Juggling and Grace

Step 11

“Sought through prayer and meditation to improve our conscious contact with God as we understood God, praying only for knowledge of God’s will for us and the power to carry that out”

Amid the hubbub of Mallory Dock, with its eclectic mix of tourists, part-time locals, and street entertainers, I wedge myself between a fence and a row of camera-wielding sunset-watchers to celebrate the daily ritual of watching Earth’s nearest star disappear on the western horizon. As yellow-orange light spreads across the water and a silhouetted sailboat poses against the fiery ball that keeps our planet alive, I hear “Amazing Grace” behind me._DSC3976

Turning my camera from the beauty before me, I focus on the source of the song: barefoot and ponytailed, he hunches over a guitar, singing of the One who holds each star in place. With simple chords and timeless lyrics, a reveling crowd is stilled by one unassuming street musician, reminding us of the Beauty Maker, who paints the skies each evening with an invitation to join Him for eternity. I sing along, losing myself in the beauty of the moment. After the sun and the song disappear, I close my eyes, savoring the scene.

That was a month ago. Now I’m juggling.

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I’m an all-eggs-in-one-basket girl. I’m challenged by juggling… eggs, apples, bowling pins… you name it – I can’t keep it in the air! When Honey and I were recently in Key West for vacation I was amazed by those guys who entertain tourists by juggling flaming torches, swallowing swords, and commanding cats through fiery hoops. We “ooohed” and “aahhhed,” clapped and tipped our way down Mallory Dock until the sun began kissing the water with orange, pink and yellow light. I didn’t think any more about the jugglers until last week, when I started my new teaching job.

Two and a half years have passed since I’ve been queen of my own classroom. It was quite a learning curve to come home from vacation on a Sunday and walk into a classroom on Monday, knowing that I was the teacher, and nobody had mapped out my day or week in a neat little stack with a Post-it that said, “Substitute.”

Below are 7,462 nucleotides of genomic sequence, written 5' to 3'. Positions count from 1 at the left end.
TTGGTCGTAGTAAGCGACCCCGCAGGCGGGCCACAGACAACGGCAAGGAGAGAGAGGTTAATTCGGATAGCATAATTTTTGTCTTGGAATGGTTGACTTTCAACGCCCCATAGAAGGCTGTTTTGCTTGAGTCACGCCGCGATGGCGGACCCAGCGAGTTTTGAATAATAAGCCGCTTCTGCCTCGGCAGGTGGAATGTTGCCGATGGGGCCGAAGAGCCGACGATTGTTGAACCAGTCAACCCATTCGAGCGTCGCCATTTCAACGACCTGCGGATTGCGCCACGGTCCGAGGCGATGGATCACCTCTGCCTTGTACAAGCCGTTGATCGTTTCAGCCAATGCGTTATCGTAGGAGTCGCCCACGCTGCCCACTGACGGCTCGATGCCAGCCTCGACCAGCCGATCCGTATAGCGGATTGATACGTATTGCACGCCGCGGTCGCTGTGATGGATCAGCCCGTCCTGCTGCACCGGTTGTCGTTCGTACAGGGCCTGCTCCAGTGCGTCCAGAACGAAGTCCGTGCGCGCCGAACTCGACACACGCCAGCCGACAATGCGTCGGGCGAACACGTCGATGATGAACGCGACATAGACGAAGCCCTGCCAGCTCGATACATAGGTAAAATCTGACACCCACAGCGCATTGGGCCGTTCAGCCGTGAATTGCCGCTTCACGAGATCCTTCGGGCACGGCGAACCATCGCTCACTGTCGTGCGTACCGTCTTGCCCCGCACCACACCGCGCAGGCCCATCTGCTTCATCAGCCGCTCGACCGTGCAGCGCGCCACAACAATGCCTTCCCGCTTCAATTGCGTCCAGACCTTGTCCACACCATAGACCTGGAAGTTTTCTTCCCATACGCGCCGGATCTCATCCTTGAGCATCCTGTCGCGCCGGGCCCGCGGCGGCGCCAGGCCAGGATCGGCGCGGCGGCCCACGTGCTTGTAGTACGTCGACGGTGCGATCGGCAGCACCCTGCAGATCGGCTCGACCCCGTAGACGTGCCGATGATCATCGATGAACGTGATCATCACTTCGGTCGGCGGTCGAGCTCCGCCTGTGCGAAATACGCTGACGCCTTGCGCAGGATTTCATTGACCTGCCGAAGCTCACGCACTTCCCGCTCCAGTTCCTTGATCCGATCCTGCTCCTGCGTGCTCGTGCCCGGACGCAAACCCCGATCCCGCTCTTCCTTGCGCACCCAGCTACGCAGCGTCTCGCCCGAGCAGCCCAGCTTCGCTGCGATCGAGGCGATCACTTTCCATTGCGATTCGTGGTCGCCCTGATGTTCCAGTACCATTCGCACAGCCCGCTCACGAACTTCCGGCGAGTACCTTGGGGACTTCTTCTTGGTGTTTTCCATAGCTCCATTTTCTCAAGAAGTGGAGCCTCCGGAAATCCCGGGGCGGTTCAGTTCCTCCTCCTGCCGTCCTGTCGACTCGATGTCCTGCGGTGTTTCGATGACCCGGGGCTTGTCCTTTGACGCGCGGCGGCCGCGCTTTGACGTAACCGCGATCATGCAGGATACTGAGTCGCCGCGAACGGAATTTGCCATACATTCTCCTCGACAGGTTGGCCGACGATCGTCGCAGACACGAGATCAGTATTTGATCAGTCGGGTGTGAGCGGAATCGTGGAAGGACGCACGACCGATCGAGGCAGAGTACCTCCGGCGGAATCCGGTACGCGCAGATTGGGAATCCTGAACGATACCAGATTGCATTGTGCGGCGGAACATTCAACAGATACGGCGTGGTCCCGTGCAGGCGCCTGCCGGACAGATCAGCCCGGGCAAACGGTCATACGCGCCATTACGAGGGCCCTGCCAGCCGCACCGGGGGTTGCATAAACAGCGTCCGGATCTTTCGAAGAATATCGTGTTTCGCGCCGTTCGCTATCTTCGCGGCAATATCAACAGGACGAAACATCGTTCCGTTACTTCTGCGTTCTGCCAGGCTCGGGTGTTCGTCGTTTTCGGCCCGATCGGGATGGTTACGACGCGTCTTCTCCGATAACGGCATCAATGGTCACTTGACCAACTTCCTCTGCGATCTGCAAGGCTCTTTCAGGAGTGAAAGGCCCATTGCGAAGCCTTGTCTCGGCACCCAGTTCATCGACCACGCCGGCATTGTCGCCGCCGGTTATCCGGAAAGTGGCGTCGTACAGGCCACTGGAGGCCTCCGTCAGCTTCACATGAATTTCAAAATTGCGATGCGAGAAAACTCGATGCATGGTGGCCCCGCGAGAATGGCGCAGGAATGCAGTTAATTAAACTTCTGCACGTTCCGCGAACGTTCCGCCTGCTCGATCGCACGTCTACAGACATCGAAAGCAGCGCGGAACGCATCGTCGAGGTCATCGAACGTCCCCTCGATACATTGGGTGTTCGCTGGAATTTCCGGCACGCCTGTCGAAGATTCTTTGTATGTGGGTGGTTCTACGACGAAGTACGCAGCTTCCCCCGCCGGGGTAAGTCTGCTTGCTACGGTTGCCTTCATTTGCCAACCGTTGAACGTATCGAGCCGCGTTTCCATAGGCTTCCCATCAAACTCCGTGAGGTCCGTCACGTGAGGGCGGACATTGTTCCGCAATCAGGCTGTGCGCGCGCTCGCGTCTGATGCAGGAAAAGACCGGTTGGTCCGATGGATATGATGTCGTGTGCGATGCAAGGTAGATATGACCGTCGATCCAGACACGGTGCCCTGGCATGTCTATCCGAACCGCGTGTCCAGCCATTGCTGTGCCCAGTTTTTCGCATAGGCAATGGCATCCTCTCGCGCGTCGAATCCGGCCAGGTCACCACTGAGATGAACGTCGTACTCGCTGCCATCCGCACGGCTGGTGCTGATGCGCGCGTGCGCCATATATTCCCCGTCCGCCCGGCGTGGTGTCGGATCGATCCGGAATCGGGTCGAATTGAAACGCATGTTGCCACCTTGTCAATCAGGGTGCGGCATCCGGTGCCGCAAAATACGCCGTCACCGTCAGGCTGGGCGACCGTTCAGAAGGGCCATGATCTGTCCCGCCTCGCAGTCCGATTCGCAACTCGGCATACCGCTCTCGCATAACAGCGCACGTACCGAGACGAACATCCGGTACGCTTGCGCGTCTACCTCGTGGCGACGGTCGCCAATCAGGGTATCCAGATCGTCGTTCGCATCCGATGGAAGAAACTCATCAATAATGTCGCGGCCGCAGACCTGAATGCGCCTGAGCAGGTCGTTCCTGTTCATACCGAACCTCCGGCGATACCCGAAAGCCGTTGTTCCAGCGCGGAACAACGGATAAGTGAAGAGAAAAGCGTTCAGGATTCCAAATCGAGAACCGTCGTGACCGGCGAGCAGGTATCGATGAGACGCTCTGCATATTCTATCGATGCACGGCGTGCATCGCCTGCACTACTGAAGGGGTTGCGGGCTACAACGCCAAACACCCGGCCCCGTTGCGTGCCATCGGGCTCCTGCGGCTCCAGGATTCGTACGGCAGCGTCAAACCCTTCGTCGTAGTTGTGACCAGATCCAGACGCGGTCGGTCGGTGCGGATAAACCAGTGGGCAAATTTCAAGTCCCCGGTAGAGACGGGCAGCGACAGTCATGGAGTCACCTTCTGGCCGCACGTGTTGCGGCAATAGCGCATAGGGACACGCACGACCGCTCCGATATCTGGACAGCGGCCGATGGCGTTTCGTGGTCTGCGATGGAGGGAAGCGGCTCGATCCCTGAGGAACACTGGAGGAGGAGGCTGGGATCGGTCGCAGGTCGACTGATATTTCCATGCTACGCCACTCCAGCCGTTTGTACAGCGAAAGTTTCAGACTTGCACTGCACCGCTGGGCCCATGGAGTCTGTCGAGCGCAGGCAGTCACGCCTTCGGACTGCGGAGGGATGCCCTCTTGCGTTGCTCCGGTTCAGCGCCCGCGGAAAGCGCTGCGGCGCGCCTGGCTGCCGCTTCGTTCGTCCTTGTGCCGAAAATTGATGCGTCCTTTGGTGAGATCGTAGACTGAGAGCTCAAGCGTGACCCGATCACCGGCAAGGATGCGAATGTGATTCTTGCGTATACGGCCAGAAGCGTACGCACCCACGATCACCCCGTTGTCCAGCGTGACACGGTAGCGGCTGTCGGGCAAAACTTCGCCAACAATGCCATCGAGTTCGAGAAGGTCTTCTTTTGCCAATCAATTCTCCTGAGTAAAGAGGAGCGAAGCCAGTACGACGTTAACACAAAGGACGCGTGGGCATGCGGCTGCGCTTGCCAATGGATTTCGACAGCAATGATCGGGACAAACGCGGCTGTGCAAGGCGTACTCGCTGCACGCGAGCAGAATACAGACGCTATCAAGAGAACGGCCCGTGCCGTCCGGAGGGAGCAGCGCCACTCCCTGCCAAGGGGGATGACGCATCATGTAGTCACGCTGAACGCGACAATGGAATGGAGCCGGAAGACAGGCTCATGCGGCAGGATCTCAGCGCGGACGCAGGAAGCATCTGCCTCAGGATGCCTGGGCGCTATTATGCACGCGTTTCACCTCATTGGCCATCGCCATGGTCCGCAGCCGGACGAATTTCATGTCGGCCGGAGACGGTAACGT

I was on my own. Sink…or swim! (I’ve been “swimming.” That’s why you haven’t seen me here, writing about Step 11.) Swimming, like juggling, is exhausting.

My personal juggling act consists of trying to keep a classroom full of multi-age students functioning and on-task, learning a new school’s system of doing things, effectively teaching an unfamiliar grade level, grading papers, making lesson plans, meeting a deadline for my book, keeping up with my blogging (I’m three or four weeks late!), posting regularly on my Facebook page (another fail!) and being a good spouse, daughter, sister, auntie, godmom, friend, pastor’s wife, and neighbor. Oh, and keeping groceries in the house and gas in the car that takes me back and forth to work and church. Sound familiar? I’m sure you each have your own flaming torches to juggle every single day! How do we stay sane on our Western World hamster wheels?

Did you notice that something, or rather Someone is omitted from the above list? Yes, I failed to mention spending quality time with the ONE who keeps me sane and on the right track; the ONE who holds me together when I want to cry on the way home from school because my nerves are shot and my to-do list is still too long; He who gives me the words to write, the thoughts to think, the heart to love and the patience to work with His little ones. It is only He who sustains me, you…the whole wide world in His big, holy hands. And THAT’s what Step 11 is all about – Getting to know Him by spending time with Him.

Step 11 reminds me to do three things:

  • Seek to improve my conscious contact with God through prayer and meditation,
  • Pray for the knowledge of His will,
  • And pray for the power to carry out His will in my life.

By incorporating these three things into my daily juggling act, everything else becomes easier to manage. When I consciously invite God into my little world, taking the time to talk with Him and to listen to the counsel in His Word, I am a more organized, disciplined, compassionate teacher, a wiser, more dedicated writer, and a better friend, neighbor and lover.

When I pray for His will to be done and His Spirit to dwell in me, I can say, “yes” to the things that are most important on God’s to-do list and let go of the things He’s not asking me to do right now. I don’t have to juggle the world. Jesus died for the world. I don’t have to be miss perfect-teacher-pastor’s wife-friend. Jesus in me can perfectly love those He places in my path. I can rest in Him, believing that I can do all these things through Christ, who gives me strength (Philippians 4:19). If I just juggle Jesus – keeping my eye on Him, making Him the focus of my life, the rest will fall into place and I will not fall flat on my face.